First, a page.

How Valid and Reliable Are Social Emotional Learning Surveys?
Over 1,000 schools use Panorama Education’s research-backed social emotional learning survey to measure and improve their students’ social-emotional skills and competencies. But how valid and reliable are SEL assessments for students?
Using data from the 2015-2016 school year, we’ve published a preliminary report on the reliability and validity of Panorama’s social-emotional learning measures. After outlining how the measures are designed, the report presents correlations between SEL measures with other student data and shares new evidence of the reliability and validity of the measures.
Panorama offers 22 measures of social-emotional learning—including grit, growth mindset, and self-management—that draw on and relate to the broad domains of social relationships, motivation, and self-regulation. Psychology and education literature, outlined in the preliminary report, has shown that social relationships, motivation, and self-regulation consistently produce outsized impacts on student outcomes. The 22 measures are customizable, so educators can decide which subset of measures are most important to their students and teachers.
Learn how districts are measuring students’ SEL skills in our free guide for school and district leaders.
Each measure consists of several questions. Each item is worded and structured in accordance with modern best practices in the science of survey design. However, this step alone does not insure high quality measures. We regularly test our items and how well they function together as a holistic scale to measure the underlying aspect of social-emotional learning that they are supposed to measure.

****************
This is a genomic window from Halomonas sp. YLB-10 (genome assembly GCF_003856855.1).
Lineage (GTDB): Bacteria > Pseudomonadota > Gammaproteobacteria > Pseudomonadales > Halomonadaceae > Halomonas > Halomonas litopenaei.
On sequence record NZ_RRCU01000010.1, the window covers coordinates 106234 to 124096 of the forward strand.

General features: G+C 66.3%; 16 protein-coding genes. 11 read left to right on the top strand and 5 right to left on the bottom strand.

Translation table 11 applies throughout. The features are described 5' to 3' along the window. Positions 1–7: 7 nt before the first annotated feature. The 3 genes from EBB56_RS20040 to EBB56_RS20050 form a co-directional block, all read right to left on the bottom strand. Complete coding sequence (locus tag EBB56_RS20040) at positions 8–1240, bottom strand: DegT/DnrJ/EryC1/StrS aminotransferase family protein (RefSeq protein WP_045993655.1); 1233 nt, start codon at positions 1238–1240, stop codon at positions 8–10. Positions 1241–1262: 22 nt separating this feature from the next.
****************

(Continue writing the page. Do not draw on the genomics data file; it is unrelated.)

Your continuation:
Testing Panorama’s Social Emotional Learning Survey for Reliability and Validity
To provide initial evidence of the reliability and validity of Panorama’s social emotional learning survey measures, we analyzed data from three school districts on seven measures. Each measure contained between five and 10 questions. These schools were measuring student SEL for formative purposes only — they were not evaluating students or teachers based on the results.
Reliability of the measures speaks to how well the individual items, or questions, measure the same underlying concept. Our measures are reliable, with an average Cronbach alpha coefficient of .78 and minimum of .68.
Validity assesses how well the measures get at the underlying concept they are supposed to address. We looked at validity two ways. First, we found that the measures correlate with each other as expected. Similar measures (e.g. sense of belonging and teacher-student relationships) show a higher correlation than less related constructs (e.g. sense of belonging and grit). The table shows the SEL intercorrelations, with the shading and numbers indicating the size of the (Spearman) correlations.
Next, we looked to other student data, including student GPA, absences, and behavioral referrals, to be sure they correlate with SEL measures as we expected. Indeed, we found that correlations work as we would predict. For example, there is a relatively strong positive correlation (r = .40) between the self-efficacy SEL measure and GPA.
What’s Next for Social Emotional Learning Measures
Our report finds that Panorama’s social emotional learning survey — administered for formative purposes — exhibits the psychometric properties of good instruments: reliability and validity. We invite you to read the preliminary report to learn more about the design of the measures and to read the full explanation of the tests of reliability and validity. As we continue to collect, analyze, and interpret SEL data, we will update and expand the report accordingly.